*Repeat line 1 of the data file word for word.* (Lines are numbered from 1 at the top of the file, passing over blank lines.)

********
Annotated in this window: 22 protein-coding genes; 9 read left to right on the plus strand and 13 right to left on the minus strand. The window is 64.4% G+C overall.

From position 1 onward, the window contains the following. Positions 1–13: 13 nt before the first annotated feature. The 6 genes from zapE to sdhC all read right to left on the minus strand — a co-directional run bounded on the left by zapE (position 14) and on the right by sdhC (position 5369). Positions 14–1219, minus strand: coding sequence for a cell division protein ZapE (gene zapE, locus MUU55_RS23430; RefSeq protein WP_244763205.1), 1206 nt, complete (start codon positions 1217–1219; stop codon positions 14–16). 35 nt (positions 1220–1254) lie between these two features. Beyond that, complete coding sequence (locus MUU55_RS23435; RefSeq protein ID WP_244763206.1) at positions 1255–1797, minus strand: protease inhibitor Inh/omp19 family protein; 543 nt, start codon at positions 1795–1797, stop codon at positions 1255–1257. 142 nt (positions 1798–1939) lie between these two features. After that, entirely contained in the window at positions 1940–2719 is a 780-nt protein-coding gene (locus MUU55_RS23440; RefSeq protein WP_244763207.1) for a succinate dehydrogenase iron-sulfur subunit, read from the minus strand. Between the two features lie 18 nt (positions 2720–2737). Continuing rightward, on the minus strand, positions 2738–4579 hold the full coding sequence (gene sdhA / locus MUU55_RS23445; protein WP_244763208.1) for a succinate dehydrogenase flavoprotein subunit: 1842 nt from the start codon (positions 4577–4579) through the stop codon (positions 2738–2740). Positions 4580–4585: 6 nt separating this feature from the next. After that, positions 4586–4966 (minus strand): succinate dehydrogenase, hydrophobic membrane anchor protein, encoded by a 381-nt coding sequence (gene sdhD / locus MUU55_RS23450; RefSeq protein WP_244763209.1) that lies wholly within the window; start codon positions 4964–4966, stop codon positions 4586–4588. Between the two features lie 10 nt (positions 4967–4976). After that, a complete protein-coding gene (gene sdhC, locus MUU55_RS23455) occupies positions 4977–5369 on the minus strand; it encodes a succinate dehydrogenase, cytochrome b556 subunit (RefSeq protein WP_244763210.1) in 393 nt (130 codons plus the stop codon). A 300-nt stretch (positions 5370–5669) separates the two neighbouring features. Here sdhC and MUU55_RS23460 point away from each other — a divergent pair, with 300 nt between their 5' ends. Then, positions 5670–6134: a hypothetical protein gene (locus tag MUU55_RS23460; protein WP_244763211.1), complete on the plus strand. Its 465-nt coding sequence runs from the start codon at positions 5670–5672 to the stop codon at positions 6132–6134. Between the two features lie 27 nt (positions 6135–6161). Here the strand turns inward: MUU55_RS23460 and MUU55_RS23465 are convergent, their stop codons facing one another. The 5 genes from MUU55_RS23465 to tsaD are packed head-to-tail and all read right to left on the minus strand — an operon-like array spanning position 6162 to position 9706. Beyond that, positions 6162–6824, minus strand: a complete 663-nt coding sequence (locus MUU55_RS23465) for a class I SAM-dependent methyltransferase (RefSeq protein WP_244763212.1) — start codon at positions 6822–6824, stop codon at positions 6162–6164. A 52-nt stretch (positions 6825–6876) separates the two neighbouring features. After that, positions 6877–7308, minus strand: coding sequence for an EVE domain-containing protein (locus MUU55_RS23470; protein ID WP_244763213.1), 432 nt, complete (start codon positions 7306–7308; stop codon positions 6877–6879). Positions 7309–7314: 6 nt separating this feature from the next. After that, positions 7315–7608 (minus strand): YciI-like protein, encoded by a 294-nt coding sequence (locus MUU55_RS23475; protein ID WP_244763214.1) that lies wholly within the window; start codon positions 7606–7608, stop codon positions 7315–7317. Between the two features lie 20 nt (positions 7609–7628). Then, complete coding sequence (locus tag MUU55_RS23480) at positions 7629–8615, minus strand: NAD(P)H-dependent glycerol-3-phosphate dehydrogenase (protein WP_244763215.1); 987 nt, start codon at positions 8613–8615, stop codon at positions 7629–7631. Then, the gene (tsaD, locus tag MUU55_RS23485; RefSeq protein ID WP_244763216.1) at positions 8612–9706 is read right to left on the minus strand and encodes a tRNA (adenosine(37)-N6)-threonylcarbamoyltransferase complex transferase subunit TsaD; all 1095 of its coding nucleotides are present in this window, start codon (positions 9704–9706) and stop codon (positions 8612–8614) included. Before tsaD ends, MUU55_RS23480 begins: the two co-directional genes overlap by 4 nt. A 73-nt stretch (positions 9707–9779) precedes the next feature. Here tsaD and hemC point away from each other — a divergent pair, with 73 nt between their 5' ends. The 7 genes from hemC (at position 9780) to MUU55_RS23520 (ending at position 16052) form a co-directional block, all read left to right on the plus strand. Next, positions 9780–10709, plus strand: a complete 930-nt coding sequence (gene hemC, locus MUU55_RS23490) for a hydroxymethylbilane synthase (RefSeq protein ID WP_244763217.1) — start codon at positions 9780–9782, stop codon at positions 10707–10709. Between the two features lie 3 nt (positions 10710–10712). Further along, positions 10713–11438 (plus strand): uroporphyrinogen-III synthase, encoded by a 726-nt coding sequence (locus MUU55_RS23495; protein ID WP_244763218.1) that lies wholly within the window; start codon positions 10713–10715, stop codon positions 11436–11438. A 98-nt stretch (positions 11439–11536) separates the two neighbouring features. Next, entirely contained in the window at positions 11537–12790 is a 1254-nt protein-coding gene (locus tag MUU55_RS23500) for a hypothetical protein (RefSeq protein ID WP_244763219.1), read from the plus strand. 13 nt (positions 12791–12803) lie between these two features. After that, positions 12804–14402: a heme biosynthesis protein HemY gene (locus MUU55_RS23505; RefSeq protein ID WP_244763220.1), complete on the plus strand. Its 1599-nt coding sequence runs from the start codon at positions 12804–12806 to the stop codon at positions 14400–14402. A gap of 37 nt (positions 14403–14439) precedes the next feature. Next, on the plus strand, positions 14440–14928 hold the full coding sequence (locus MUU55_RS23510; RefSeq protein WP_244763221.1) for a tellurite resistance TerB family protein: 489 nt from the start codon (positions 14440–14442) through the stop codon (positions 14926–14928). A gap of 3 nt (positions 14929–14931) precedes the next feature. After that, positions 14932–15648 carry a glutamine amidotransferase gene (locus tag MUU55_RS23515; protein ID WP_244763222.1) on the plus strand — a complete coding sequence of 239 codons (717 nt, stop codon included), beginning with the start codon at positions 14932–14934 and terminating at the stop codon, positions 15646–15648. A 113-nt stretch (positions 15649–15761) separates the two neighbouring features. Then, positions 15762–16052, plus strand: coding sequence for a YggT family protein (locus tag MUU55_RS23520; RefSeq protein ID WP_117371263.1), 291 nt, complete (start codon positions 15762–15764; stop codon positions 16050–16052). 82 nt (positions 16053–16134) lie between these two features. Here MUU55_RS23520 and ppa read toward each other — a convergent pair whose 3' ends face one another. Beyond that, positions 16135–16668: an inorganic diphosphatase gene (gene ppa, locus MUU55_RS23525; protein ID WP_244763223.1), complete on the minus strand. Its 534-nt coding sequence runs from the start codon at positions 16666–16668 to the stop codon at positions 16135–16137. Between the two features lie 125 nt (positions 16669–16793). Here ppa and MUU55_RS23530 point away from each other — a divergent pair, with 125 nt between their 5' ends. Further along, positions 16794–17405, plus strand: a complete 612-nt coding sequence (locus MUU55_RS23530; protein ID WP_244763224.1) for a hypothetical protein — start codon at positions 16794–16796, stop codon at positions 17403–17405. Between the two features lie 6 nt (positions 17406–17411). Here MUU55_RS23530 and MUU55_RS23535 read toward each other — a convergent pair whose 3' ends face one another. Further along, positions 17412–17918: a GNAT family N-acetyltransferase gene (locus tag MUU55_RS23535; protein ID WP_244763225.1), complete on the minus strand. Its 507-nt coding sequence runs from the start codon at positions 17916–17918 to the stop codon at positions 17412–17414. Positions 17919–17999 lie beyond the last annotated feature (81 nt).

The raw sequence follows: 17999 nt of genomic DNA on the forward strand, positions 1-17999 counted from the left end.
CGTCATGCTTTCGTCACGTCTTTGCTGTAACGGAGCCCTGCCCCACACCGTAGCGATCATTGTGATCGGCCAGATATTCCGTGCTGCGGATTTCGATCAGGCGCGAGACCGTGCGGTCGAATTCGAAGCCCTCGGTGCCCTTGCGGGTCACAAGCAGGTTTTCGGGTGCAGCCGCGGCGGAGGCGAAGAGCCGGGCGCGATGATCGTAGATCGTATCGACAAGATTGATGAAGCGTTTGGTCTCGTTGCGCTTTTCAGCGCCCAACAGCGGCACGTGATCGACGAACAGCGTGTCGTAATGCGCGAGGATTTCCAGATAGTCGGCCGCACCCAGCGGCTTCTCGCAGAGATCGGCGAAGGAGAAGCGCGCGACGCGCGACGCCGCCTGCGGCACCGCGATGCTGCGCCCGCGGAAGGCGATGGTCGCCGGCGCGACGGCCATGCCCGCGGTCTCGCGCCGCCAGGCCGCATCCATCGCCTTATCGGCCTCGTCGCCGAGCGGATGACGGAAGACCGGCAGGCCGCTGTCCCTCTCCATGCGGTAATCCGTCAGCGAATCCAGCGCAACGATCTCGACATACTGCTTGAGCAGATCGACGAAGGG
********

Annotated in this window: 22 protein-coding genes; 9 read left to right on the plus strand and 13 right to left on the minus strand. The window is 64.4% G+C overall.